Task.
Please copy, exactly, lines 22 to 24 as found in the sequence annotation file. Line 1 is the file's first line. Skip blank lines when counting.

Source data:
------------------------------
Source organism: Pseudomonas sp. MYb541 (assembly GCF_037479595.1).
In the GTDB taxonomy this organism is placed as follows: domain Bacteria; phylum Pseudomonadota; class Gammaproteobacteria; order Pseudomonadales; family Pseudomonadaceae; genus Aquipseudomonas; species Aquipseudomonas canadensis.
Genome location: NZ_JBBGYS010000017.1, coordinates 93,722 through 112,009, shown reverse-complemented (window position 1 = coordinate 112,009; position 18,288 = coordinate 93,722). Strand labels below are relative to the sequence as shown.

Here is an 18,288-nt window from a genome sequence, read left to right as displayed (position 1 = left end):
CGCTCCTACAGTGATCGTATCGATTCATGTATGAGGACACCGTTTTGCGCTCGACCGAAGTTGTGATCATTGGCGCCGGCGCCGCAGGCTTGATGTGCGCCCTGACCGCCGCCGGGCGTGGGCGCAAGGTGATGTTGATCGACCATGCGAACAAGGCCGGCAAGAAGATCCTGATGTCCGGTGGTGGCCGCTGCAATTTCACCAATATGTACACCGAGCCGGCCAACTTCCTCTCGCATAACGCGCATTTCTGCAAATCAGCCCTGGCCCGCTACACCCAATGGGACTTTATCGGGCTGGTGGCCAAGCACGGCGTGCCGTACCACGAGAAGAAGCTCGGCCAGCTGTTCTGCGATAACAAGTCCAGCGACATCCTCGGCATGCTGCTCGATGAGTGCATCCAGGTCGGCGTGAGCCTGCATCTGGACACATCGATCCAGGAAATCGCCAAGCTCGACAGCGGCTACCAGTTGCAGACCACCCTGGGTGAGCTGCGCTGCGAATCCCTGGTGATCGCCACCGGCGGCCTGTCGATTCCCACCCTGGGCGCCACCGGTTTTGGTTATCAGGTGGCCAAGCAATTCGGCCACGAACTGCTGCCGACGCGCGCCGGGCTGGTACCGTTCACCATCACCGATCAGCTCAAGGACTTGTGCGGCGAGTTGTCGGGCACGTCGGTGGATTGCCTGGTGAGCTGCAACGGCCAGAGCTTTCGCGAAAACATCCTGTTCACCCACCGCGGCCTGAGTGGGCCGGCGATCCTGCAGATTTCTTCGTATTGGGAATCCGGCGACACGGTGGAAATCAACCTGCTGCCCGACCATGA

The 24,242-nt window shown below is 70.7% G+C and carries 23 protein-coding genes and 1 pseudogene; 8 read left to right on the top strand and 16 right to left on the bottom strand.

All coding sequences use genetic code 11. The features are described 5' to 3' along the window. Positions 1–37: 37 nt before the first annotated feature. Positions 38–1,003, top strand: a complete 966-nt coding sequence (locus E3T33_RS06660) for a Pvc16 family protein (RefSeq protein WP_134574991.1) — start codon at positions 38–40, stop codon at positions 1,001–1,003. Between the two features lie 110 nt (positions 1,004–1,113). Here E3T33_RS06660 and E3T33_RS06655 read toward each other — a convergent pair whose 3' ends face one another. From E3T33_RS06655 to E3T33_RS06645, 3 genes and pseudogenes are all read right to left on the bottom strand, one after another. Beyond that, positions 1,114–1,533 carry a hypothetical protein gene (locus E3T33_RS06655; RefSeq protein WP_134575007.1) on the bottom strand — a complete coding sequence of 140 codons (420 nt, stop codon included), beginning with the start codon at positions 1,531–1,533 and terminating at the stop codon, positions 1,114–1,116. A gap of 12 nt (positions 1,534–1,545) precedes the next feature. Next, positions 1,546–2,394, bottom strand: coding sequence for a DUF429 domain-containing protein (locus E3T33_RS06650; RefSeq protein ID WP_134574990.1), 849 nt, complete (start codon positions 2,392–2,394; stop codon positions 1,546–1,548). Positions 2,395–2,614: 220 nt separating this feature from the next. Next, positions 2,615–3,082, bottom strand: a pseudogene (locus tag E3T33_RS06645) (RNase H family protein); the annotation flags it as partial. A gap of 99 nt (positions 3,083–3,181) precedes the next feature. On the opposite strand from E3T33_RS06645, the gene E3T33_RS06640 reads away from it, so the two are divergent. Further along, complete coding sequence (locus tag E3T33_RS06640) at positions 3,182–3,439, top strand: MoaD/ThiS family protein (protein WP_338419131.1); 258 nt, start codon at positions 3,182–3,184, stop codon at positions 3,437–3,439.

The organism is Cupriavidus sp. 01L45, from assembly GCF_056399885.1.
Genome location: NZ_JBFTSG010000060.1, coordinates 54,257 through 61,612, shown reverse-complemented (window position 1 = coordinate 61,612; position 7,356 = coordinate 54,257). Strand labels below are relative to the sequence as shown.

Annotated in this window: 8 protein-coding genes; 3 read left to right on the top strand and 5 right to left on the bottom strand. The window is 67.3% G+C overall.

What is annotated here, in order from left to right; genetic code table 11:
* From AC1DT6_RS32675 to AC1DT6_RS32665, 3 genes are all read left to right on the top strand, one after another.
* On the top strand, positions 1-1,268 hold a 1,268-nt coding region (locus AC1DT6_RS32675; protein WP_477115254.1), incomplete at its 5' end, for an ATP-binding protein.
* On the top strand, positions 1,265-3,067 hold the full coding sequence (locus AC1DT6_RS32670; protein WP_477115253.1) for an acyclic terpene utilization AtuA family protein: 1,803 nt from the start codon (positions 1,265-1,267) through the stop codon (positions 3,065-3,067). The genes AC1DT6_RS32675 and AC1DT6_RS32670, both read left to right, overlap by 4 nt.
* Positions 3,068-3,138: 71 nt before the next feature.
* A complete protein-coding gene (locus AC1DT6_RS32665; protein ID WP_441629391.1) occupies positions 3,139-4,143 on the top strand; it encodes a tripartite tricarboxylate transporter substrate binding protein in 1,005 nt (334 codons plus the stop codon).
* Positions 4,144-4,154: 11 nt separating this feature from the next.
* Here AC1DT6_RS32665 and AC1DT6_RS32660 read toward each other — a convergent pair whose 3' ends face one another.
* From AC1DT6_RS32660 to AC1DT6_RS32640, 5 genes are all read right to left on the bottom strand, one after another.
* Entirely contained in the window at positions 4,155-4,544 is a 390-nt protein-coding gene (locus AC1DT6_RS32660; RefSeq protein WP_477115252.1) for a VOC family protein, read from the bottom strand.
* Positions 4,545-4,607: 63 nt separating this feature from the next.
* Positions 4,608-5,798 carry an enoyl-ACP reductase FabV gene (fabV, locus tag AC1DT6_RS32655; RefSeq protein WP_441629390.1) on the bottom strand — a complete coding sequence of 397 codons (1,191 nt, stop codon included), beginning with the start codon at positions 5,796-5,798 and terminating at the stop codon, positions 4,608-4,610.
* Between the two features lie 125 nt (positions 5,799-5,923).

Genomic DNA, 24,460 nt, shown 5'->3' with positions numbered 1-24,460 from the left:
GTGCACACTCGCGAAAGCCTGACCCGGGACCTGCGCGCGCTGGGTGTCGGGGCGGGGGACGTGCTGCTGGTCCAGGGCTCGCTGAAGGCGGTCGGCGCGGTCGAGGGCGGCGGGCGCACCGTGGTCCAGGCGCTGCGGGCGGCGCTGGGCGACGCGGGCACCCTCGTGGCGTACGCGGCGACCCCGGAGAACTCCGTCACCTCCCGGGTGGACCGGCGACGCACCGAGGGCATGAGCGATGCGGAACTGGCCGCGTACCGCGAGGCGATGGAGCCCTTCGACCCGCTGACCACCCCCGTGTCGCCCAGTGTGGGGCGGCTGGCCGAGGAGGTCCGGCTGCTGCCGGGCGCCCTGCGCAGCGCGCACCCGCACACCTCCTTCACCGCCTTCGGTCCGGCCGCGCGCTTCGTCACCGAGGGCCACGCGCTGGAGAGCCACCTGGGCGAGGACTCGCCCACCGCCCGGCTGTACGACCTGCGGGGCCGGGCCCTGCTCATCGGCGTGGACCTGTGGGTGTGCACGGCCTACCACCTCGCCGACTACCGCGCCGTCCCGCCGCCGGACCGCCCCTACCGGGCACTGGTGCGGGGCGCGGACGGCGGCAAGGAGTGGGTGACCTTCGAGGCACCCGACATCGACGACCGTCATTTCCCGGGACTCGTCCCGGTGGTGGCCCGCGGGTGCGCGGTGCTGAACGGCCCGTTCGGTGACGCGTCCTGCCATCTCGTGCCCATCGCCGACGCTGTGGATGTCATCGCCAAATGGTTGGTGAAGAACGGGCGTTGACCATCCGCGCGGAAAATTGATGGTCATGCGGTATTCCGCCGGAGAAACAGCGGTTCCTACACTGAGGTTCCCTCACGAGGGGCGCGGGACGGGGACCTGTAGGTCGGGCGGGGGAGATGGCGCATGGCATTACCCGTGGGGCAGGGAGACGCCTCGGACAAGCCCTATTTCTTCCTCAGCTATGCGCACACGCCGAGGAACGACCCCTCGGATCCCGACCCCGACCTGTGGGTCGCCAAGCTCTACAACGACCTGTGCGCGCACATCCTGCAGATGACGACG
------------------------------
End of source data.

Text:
* Positions 4,608-5,798 carry an enoyl-ACP reductase FabV gene (fabV, locus tag AC1DT6_RS32655; RefSeq protein WP_441629390.1) on the bottom strand — a complete coding sequence of 397 codons (1,191 nt, stop codon included), beginning with the start codon at positions 5,796-5,798 and terminating at the stop codon, positions 4,608-4,610.
* Between the two features lie 125 nt (positions 5,799-5,923).

Genomic DNA, 24,460 nt, shown 5'->3' with positions numbered 1-24,460 from the left: